While some areas of Coventry University Group are private (e.g., certain areas within subsidiaries), Coventry University as an education provider is entirely public. This means that Coventry University can receive funding from the state. Interestingly, there are only six private universities in England and Wales and they are not entitled to any funding from the state.
PSBA’s partner universities are all accorded university status and quality assured in their respective countries. Here are some examples of their university status and the quality assurance received.
|Country||University Status||Quality Assurance|
Royal Charter (University of Nottingham)
Further and Higher Education Act 1992 (Coventry University, Edinburgh Napier University, University of Hertfordshire)
|Quality Assurance Agency for Higher Education|
University of Newcastle Act 1989
Edith Cowan University Act 1984
La Trobe University Act 1964; La Trobe University Act 2009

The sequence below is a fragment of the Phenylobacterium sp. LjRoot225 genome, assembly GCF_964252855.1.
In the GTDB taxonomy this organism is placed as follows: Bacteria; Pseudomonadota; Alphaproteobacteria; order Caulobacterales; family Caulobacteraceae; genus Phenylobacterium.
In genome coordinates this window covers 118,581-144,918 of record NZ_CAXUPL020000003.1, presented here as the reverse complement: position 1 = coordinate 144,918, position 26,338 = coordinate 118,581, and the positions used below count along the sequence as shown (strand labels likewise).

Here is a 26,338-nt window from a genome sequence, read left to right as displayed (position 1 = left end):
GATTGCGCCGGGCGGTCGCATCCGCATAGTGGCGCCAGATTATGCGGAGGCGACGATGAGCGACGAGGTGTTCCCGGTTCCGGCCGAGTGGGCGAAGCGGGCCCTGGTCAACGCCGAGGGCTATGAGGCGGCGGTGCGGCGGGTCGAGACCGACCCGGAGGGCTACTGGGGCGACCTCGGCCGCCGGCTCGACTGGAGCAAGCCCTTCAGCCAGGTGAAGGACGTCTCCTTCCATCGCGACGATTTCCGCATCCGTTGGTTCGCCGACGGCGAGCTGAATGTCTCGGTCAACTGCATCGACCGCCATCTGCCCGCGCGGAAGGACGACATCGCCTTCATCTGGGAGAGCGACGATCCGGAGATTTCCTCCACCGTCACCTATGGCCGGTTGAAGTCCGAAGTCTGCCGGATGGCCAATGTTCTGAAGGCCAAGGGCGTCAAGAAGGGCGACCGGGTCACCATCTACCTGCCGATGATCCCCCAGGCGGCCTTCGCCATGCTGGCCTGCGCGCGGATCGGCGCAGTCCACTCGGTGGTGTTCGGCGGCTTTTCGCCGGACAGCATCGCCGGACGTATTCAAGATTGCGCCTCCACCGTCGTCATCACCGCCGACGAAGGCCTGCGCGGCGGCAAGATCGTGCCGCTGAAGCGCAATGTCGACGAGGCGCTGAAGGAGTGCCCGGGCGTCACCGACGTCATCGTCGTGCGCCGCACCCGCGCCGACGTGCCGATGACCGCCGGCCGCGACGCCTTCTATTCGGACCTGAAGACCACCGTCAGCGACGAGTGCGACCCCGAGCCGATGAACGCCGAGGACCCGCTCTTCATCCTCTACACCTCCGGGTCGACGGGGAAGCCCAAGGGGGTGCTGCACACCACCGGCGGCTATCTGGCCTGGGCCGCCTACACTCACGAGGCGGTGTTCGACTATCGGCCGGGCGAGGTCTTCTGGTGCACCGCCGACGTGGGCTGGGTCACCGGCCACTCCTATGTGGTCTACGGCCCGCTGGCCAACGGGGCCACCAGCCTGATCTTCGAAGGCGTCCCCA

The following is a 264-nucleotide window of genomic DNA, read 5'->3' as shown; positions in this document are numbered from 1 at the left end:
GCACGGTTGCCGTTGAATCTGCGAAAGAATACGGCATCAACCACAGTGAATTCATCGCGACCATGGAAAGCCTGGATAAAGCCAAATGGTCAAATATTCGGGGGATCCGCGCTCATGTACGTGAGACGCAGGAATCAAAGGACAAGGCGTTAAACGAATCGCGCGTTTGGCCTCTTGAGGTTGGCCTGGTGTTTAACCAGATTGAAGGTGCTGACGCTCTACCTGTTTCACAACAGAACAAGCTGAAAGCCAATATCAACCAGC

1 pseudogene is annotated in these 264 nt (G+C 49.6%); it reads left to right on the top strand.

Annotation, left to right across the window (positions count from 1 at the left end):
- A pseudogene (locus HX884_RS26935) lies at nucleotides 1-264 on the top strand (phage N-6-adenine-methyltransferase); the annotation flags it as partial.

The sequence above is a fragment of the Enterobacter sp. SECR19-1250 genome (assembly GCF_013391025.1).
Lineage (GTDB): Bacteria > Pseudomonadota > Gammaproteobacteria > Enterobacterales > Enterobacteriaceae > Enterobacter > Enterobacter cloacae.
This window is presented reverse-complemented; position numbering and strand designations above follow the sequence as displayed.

University of Canberra Act 1989
|Tertiary Education Quality and Standards Agency|
Massey University Act 1963
|New Zealand Vice-Chancellors’ Committee (operating as Universities New Zealand)|
Private education institutes (PEIs), such as PSBA, are not private universities, even though they may partner with foreign universities to offer private degrees to students. There are individuals who view Private Education Institutions (PEIs) as a solution to the increasing need for educational qualifications that may not have been fulfilled by government or autonomous universities in Singapore. Additionally, PEIs provide working adults, including those who have taken a break from their education pursuit, with flexible course arrangements to upgrade and upskill their qualifications.
Regardless of the educational institution you decide to attend, it’s essential to recognise that private education institutions and government or autonomous universities each have their own pros and cons. It is important that you do not simply follow a popular and conventional path when it comes to pursuing higher education; instead, take the time to consider all of your options when choosing a private degree, evaluate the benefits and drawbacks of each, and then choose the one that aligns best with your needs, interests, objectives and preferences.
Learn more about our course offerings across a suite of disciplines at our Open House on 1st April.